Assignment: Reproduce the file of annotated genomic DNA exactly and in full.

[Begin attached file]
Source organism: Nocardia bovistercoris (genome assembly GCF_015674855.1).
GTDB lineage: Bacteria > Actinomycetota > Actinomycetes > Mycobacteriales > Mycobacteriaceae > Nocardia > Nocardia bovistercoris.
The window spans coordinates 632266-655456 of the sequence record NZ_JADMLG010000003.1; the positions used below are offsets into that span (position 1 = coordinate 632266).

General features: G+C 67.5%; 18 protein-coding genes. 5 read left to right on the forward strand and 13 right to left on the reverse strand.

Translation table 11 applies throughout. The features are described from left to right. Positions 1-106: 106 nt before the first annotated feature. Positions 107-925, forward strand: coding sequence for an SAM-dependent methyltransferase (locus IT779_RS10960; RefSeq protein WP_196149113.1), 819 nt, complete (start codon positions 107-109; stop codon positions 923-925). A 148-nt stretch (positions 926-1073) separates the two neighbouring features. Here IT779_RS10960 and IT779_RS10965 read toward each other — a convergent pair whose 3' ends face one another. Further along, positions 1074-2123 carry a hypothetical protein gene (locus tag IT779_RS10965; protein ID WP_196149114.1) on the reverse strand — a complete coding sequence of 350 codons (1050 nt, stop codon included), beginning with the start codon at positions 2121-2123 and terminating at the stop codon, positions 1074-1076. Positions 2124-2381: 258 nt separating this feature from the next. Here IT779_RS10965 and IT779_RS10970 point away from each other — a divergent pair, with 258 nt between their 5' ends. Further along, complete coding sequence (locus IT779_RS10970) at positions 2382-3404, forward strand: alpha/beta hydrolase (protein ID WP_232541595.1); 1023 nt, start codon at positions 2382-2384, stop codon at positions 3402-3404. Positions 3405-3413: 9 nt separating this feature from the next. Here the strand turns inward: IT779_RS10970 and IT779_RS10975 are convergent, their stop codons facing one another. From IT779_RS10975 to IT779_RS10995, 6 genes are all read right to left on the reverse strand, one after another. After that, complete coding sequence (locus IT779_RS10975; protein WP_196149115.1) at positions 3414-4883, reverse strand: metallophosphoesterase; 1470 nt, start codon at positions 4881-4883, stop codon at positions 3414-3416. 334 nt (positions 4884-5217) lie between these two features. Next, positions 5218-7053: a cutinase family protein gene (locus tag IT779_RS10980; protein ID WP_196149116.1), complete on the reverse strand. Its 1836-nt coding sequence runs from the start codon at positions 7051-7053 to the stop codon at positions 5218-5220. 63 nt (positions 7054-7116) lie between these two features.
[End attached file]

Source organism: Nocardia bovistercoris (genome assembly GCF_015674855.1).
GTDB lineage: Bacteria > Actinomycetota > Actinomycetes > Mycobacteriales > Mycobacteriaceae > Nocardia > Nocardia bovistercoris.
The window spans coordinates 632266-655456 of the sequence record NZ_JADMLG010000003.1; the positions used below are offsets into that span (position 1 = coordinate 632266).

General features: G+C 67.5%; 18 protein-coding genes. 5 read left to right on the forward strand and 13 right to left on the reverse strand.

Translation table 11 applies throughout. The features are described from left to right. Positions 1-106: 106 nt before the first annotated feature. Positions 107-925, forward strand: coding sequence for an SAM-dependent methyltransferase (locus IT779_RS10960; RefSeq protein WP_196149113.1), 819 nt, complete (start codon positions 107-109; stop codon positions 923-925). A 148-nt stretch (positions 926-1073) separates the two neighbouring features. Here IT779_RS10960 and IT779_RS10965 read toward each other — a convergent pair whose 3' ends face one another. Further along, positions 1074-2123 carry a hypothetical protein gene (locus tag IT779_RS10965; protein ID WP_196149114.1) on the reverse strand — a complete coding sequence of 350 codons (1050 nt, stop codon included), beginning with the start codon at positions 2121-2123 and terminating at the stop codon, positions 1074-1076. Positions 2124-2381: 258 nt separating this feature from the next. Here IT779_RS10965 and IT779_RS10970 point away from each other — a divergent pair, with 258 nt between their 5' ends. Further along, complete coding sequence (locus IT779_RS10970) at positions 2382-3404, forward strand: alpha/beta hydrolase (protein ID WP_232541595.1); 1023 nt, start codon at positions 2382-2384, stop codon at positions 3402-3404. Positions 3405-3413: 9 nt separating this feature from the next. Here the strand turns inward: IT779_RS10970 and IT779_RS10975 are convergent, their stop codons facing one another. From IT779_RS10975 to IT779_RS10995, 6 genes are all read right to left on the reverse strand, one after another. After that, complete coding sequence (locus IT779_RS10975; protein WP_196149115.1) at positions 3414-4883, reverse strand: metallophosphoesterase; 1470 nt, start codon at positions 4881-4883, stop codon at positions 3414-3416. 334 nt (positions 4884-5217) lie between these two features. Next, positions 5218-7053: a cutinase family protein gene (locus tag IT779_RS10980; protein ID WP_196149116.1), complete on the reverse strand. Its 1836-nt coding sequence runs from the start codon at positions 7051-7053 to the stop codon at positions 5218-5220. 63 nt (positions 7054-7116) lie between these two features.